Get the Facts on Kitten Deworming

Get the Facts on Kitten Deworming

When you bring your kitten to his or her first appointment with the veterinarian, besides plans for spay and neuter services and vaccinations, your vet may want to discuss deworming. Because cats are prone to picking up parasites, it can help helpful to administer deworming treatments before symptoms appear to stop the parasites from doing damage to your kitten’s health. Here are the facts kitten parents need to know about deworming.

Deworming protects your kitten’s health.

Ideally, all cats who are breeders should receive regular deworming to prevent passing parasites on to their kittens. If your kitten came from a breeder, you may be able to verify whether his or her mother was sufficiently dewormed. If your kitten came from an animal shelter, you will not able to verify his or her mother’s health. Being exposed to so many other kittens and cats in the shelter system, including strays, can dramatically increase your kitten’s risk of contracting intestinal worms and other parasites. However, even if your cat came from a breeder, deworming the mother doesn’t completely prevent an intestinal worm infestation. Because worms can cause significant health problems, and because some intestinal worms are also infectious to people, your veterinarian will likely recommend deworming in almost every instance, regardless of your cat’s background or symptoms.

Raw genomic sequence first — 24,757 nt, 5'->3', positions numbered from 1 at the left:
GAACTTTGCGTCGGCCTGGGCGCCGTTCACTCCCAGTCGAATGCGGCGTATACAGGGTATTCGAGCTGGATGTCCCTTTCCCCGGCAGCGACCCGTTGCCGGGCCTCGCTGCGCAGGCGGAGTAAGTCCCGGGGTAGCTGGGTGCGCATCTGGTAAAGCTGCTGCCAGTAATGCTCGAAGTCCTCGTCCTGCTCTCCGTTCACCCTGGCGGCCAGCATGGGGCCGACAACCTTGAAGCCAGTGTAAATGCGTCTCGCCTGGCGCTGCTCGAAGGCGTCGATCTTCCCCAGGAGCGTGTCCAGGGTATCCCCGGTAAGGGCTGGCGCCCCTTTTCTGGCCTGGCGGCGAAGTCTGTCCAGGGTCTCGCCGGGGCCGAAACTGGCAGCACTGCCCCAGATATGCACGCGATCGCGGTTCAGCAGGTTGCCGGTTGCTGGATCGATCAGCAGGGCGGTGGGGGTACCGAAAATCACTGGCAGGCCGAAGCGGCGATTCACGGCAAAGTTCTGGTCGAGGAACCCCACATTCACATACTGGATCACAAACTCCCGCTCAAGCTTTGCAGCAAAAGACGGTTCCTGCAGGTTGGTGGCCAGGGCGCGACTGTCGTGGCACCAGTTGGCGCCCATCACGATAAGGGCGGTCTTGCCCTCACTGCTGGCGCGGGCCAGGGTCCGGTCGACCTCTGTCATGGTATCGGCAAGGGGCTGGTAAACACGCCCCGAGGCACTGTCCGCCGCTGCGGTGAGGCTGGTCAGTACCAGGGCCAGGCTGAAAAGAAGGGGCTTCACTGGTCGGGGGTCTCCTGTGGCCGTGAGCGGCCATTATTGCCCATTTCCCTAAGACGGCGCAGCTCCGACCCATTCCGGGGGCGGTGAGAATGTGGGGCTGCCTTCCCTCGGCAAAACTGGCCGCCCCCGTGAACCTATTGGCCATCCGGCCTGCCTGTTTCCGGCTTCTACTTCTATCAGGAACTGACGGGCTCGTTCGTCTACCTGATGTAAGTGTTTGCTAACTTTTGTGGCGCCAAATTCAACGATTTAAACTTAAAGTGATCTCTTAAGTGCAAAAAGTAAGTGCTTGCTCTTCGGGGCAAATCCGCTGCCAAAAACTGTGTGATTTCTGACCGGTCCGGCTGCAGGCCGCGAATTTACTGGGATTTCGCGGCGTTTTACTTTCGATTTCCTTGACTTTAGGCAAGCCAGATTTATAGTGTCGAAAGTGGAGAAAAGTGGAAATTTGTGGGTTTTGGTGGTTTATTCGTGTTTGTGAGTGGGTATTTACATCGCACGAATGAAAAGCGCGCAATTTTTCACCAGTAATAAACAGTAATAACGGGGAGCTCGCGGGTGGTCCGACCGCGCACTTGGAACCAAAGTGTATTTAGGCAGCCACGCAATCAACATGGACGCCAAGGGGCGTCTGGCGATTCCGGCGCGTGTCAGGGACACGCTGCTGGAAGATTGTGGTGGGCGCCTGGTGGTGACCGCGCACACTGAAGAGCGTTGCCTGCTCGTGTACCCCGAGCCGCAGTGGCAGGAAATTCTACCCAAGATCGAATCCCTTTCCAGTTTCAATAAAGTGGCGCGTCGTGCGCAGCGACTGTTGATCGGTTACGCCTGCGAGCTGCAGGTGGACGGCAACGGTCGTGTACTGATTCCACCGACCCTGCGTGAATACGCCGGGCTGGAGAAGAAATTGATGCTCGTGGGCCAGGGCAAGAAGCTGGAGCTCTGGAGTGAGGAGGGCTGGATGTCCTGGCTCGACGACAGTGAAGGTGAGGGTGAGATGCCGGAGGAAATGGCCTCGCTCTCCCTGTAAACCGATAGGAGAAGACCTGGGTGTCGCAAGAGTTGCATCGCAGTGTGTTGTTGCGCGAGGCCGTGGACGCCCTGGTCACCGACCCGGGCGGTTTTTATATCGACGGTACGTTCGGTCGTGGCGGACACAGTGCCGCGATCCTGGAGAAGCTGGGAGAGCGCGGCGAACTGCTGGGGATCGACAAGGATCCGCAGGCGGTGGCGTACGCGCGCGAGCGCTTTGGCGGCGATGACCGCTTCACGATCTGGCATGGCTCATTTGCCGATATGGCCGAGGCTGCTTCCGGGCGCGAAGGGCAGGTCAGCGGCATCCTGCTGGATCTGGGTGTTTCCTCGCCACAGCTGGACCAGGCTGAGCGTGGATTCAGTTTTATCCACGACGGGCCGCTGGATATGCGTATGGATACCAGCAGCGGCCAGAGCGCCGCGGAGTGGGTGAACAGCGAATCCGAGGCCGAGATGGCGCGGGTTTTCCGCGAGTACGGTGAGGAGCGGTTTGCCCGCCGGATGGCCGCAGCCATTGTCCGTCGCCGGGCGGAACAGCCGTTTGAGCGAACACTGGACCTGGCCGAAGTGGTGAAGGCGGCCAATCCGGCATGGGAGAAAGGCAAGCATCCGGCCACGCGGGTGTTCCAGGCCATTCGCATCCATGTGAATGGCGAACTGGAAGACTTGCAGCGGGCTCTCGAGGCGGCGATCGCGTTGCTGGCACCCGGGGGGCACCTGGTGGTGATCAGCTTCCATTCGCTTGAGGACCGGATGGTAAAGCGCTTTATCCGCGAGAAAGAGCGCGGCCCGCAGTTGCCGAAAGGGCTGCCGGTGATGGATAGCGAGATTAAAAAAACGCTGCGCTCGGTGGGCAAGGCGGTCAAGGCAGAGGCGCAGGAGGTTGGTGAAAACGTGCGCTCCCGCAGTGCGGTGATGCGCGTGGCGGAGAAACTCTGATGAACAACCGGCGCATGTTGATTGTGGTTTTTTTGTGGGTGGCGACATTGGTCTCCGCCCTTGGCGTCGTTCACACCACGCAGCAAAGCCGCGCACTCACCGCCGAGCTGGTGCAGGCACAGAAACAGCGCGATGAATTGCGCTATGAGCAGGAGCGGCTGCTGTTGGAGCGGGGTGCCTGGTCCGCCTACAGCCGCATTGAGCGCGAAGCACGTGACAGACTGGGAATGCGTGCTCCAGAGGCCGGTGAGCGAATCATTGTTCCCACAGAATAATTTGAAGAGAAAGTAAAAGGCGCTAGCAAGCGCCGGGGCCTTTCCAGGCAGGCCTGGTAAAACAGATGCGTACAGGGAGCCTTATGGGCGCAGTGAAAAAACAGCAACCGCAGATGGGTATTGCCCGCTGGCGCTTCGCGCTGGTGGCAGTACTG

Multiple deworming treatments are needed.

Your veterinarian may recommend multiple deworming treatments for your kitten, to treat for different kinds of worms and to ensure that all of the worms your kitten does have are eliminated. As your kitten grows older, your veterinarian will make deworming recommendations based in a number of factors, including whether your cat spends any time outside.

You should report signs of worms to your veterinarian.

Even if your kitten has received deworming treatments, it is still important to be vigilant about reporting any symptoms to your vet. Call the pet hospital if your kitten has diarrhea, vomiting, loss of appetite, or a distended belly. Fast treatment could safe your kitten’s life.

The vets at Chastain Veterinary Medical Group provide preventative care at every stage of your cat’s development to help him or her stay healthy for life. Find out more about the services at our animal hospitals in Dallas and McKinney by calling (972) 239-1309 for Preston Road Animal Hospital in Dallas or by calling (972) 529-5033 for Meadow Brook Animal Hospital in McKinney.

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